Will Jobs in Cleaning and Hospitality Surge After Brexit?

Brexit is causing concern for many, if not all sectors across the nation. From worries about trade restrictions to uncertainty about sourcing raw materials needed for business, every sector is watching and waiting to see what will happen. But for one sector, the concern isn’t with their supply of materials required to carry out their jobs, such as disposable cutlery and kitchen equipment. For the hospitality sector, the major concern surrounds how their workforce will be impacted.

Busy kitchen staff

One of the key factors during the EU Referendum was the view of migrant workers. For some, a major concern and pivotal deciding factor for voting Leave boiled down to the ‘issue of immigration’ — a YouGov poll on the day of the vote saw 26% of people citing this reason.

Another survey by the Centre for Social Investigation in 2018 saw around 3,000 respondents ranking four reasons for their choice to vote to leave. The offered reasons were ranked in the following order:

  1. I wanted the UK to regain control over EU immigration
  2. I didn’t want the EU to have any role in UK law-making
  3. I didn’t want the UK sending any more money to the EU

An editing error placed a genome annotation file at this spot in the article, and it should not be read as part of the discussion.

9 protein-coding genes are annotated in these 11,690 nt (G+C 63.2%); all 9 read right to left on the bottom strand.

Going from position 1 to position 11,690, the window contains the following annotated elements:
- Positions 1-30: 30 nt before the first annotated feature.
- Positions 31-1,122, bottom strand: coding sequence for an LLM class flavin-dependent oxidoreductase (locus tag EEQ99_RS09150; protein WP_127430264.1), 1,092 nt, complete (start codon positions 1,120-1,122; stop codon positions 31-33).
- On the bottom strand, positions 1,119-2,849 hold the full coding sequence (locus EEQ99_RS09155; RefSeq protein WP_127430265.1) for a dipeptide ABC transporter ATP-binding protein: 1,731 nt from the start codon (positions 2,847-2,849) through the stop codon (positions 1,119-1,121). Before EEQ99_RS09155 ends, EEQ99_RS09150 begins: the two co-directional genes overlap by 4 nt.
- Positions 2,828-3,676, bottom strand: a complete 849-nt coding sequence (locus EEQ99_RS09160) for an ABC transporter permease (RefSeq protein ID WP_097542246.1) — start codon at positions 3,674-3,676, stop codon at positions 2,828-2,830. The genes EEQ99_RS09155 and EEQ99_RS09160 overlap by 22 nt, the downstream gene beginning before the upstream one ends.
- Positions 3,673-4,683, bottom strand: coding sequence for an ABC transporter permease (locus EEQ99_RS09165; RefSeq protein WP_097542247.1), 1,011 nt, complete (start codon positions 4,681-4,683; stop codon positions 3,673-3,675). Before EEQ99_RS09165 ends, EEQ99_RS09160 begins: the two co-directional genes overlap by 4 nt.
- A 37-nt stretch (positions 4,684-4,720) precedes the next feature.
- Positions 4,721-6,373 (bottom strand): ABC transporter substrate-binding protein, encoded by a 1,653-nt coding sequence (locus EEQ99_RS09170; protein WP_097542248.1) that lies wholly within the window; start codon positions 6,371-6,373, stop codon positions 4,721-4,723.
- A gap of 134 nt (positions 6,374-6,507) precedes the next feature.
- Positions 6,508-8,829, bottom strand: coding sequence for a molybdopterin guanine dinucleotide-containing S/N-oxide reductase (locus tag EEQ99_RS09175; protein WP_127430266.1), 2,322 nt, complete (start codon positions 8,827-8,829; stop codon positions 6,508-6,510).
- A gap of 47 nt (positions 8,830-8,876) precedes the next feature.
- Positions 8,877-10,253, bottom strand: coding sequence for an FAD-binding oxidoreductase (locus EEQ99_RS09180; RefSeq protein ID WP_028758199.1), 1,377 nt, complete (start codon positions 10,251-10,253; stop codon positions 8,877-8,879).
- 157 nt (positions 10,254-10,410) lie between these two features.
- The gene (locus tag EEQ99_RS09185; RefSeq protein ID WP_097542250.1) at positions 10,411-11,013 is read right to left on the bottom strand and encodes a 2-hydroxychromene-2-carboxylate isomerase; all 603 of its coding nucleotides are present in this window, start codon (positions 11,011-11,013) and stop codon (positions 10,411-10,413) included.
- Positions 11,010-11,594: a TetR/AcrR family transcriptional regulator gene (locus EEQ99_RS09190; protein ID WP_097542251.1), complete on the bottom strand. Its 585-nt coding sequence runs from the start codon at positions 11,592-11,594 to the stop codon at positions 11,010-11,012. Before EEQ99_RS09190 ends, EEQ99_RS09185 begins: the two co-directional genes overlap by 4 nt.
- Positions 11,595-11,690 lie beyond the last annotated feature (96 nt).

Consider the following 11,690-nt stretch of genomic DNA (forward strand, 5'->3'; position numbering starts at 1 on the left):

4. I wanted to teach British politicians a lesson

Currently, the EU’s freedom of movement policy means that workers within the EU, including the UK, can immigrate and move between countries for work and travel without needing a visa or work permit. This is set to end in 2019, with EU workers being treated the same as any other foreign worker seeking a job within the UK. Prime Minister Theresa May recently promised the end of free movement, with high-skilled workers being prioritised and no preferential treatment being given to EU applicants compared to applicants from the rest of the world. But what about low-skilled jobs? The hospitality industry relies on vital low-skilled jobs being filled. How will Brexit impact this?

A cause for concern

The need to apply for a visa for low-skilled work has caused many businesses in the UK to grow concerned for the future. Currently, the UK operates a five-tier approach to its visas: